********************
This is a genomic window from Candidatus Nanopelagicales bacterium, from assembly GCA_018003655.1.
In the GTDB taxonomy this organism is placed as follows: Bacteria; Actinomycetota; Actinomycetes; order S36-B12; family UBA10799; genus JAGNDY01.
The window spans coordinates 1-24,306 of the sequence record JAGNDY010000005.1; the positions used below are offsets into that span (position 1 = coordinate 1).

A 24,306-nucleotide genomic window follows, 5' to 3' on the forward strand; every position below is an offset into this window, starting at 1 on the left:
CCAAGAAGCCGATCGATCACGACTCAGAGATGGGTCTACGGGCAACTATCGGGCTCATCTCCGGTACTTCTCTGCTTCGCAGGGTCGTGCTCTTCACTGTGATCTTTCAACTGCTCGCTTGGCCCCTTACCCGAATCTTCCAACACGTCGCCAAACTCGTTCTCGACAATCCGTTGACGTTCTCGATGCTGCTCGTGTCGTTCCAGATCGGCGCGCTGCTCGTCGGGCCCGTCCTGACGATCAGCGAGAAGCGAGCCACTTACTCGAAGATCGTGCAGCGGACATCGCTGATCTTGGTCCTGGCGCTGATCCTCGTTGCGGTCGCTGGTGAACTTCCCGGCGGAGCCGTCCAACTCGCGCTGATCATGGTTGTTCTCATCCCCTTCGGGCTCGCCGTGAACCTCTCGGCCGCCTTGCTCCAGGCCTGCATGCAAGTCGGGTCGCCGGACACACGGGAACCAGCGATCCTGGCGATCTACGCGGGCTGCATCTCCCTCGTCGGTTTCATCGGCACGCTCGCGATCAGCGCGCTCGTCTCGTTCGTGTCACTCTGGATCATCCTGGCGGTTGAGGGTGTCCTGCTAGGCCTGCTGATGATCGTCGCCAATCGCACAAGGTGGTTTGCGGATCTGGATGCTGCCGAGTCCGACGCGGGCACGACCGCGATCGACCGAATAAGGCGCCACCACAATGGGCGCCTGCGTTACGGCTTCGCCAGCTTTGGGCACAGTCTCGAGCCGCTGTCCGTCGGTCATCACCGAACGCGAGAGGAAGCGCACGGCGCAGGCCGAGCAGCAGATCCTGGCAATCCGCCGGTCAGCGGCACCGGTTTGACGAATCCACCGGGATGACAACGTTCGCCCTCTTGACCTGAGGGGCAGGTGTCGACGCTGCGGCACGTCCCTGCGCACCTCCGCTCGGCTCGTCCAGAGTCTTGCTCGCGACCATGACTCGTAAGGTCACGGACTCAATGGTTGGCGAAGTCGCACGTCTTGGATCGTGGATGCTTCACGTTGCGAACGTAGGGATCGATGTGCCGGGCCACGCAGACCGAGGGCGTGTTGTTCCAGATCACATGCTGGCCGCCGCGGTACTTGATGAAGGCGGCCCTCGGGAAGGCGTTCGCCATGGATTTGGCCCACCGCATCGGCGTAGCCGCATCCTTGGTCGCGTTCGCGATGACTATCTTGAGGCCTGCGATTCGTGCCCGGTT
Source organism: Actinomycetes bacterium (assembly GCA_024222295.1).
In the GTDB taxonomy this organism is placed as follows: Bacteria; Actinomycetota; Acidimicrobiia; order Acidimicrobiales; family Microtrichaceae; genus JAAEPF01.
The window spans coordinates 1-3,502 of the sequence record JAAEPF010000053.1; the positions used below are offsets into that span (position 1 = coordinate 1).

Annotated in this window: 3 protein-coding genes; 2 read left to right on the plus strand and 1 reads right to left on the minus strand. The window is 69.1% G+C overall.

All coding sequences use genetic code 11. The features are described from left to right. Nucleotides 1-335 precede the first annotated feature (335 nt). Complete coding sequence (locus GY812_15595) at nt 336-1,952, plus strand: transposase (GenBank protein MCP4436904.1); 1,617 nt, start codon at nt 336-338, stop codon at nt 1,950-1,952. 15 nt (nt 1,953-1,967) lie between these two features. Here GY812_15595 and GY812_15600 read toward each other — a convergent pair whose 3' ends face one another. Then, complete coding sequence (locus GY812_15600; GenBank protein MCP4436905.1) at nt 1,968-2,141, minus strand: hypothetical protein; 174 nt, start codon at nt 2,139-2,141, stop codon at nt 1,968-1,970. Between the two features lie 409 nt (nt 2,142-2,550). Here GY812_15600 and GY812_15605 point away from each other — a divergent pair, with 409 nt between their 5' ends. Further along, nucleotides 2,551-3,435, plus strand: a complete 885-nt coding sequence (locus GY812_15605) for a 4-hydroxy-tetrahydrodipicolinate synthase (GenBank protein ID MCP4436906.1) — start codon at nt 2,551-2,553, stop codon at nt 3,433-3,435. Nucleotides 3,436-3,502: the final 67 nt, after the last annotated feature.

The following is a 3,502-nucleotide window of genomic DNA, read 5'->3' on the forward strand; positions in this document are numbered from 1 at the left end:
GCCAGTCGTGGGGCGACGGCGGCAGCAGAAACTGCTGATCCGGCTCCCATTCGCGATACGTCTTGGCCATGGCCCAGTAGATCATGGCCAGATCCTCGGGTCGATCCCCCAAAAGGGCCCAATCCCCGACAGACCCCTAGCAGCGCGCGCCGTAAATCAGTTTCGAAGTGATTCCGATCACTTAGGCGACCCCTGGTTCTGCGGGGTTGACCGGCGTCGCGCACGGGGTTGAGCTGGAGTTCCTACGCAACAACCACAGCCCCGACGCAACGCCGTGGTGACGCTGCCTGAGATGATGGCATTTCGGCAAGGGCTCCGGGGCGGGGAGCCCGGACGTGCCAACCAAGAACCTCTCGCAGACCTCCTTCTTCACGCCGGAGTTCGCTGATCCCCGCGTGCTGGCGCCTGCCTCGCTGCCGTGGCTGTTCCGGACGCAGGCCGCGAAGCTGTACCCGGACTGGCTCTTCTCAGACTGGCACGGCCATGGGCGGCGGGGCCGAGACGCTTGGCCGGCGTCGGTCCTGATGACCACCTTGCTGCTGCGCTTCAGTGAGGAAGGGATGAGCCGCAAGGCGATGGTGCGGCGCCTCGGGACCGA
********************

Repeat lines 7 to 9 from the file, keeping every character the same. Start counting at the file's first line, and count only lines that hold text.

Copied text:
In the GTDB taxonomy this organism is placed as follows: Bacteria; Actinomycetota; Acidimicrobiia; order Acidimicrobiales; family Microtrichaceae; genus JAAEPF01.
The window spans coordinates 1-3,502 of the sequence record JAAEPF010000053.1; the positions used below are offsets into that span (position 1 = coordinate 1).

Annotated in this window: 3 protein-coding genes; 2 read left to right on the plus strand and 1 reads right to left on the minus strand. The window is 69.1% G+C overall.